SSDA Award: M53 Bidston Moss Viaduct Strengthening
Fully restoring a vital road link and undertaking extensive welding inside confined spaces, with minimal disruption to traffic, were all safely achieved on this bridge project.
Structural engineer: Amey
Steelwork contractor: Cleveland Bridge UK Ltd
Main contractor: Costain
Client: Highways Agency
The 730m long Bidston Moss Viaduct is a multi span box girder structure that connects the M53 to the River Mersey’s Kingsway Tunnel, carrying 63,000 vehicles a day on this strategic route into Liverpool.
A recently completed strengthening programme has now fully restored the structure, allowing load restrictions (HGVs were not allowed on the outside lanes) which had been imposed during the last ten years to be lifted.
Previous strengthening works on the bridge, which was originally built in the late 1970s, uncovered some structural deficiencies, problems which had resulted in restrictions being imposed and partial closure was imminent.
“The completed project was vital as the whole bridge would have had to be closed to HGVs which would have put an enormous strain on other roads and had a serious knock-on effect to the local economy,” says Graham Dakin, Highways Agency Project Manager.
Keeping traffic disruption to a minimum was also seen as vital, and this was achieved as the majority of the steel strengthening works, all undertaken by Cleveland Bridge, were executed inside the structure’s box girders. To protect the road user, workforce and the environment, the 3.7km of box girder was housed within a bespoke scaffold containment.
Steel was chosen as it is compatible with the existing structure. The material also allowed significant flexibility in design and construction, as well as reducing future maintenance costs.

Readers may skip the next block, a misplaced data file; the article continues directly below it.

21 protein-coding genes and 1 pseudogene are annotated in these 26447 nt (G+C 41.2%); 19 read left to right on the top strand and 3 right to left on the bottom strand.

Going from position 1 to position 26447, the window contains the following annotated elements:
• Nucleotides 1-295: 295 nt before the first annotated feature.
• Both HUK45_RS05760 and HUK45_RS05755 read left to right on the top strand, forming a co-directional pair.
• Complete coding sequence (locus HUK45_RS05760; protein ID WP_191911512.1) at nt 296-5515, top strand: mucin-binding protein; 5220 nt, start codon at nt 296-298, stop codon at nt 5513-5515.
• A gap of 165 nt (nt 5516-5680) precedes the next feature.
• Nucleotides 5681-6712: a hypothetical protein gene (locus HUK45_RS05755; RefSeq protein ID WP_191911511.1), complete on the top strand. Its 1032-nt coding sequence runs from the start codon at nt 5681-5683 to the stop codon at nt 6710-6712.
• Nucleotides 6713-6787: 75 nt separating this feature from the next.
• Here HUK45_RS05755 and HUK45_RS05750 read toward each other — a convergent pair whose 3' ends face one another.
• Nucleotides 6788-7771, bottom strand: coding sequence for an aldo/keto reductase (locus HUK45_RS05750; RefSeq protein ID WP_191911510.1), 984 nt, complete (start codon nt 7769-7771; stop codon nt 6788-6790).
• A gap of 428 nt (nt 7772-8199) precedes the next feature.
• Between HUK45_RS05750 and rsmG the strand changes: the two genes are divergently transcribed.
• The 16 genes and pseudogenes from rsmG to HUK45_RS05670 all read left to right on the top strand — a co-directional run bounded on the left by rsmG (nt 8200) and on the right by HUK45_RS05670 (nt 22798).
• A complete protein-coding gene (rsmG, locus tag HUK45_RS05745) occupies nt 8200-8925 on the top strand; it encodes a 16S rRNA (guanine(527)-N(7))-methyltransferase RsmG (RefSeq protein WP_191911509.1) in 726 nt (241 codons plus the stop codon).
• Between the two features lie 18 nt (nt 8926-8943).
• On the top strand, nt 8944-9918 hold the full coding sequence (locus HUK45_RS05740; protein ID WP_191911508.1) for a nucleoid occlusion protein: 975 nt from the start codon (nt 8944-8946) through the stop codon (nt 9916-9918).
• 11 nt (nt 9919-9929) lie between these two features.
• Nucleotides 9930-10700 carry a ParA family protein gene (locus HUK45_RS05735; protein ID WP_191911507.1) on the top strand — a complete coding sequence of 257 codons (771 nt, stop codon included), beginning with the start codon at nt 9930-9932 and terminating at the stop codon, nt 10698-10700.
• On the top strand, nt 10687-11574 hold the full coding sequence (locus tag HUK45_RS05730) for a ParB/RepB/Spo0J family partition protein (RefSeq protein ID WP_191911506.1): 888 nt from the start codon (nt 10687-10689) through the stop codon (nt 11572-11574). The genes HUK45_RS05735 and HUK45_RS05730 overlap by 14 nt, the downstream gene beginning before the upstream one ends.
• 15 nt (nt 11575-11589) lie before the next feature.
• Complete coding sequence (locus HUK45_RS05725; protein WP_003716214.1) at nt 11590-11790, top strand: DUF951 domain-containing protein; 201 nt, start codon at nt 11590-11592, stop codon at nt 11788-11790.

The overall scope of works involved strengthening 3,900 linear metres of existing box corner welds. Some 32,500 retrofit shear pin connectors enhanced the longitudinal shear transfer capacity of load from the reinforced concrete slab to the steel, while 140,000 holes required drilling.
To install more than 565t of steel, 26,200m of finished weld was completed using highly specialised labour, varying between one and 14 runs over a distance of 100km.
“The majority of the work was carried out in a confined space, whereby much of the strengthening was done by welding new steelwork to the existing steel,” explains Darren Bearwish, Amey Project Engineer. “Through value engineering we developed hybrid solutions and bolted alternative solutions which were utilised in certain areas,”
In order to create a safer working environment and lessen any problems that may have arisen from the existing bridge’s superstructure, a staged sequence was used, minimising potential weakening due to drilling, cutting or applying heat.
Mr Bearwish adds that working as an integrated team reduced the number of solutions needed to achieve the required strength. “Having the whole team, including the steelwork contractor, on board helped the project meet its deadline, which also included repainting, drainage renewal and other highway works.”
Summing up, the judges say a shipbuilder executed the original bridge structure, and this is the third exercise to strengthen it to current standards. The work of the designer and steelwork contractor has been outstanding in investigating, analysing and executing the strengthening throughout the 3km length.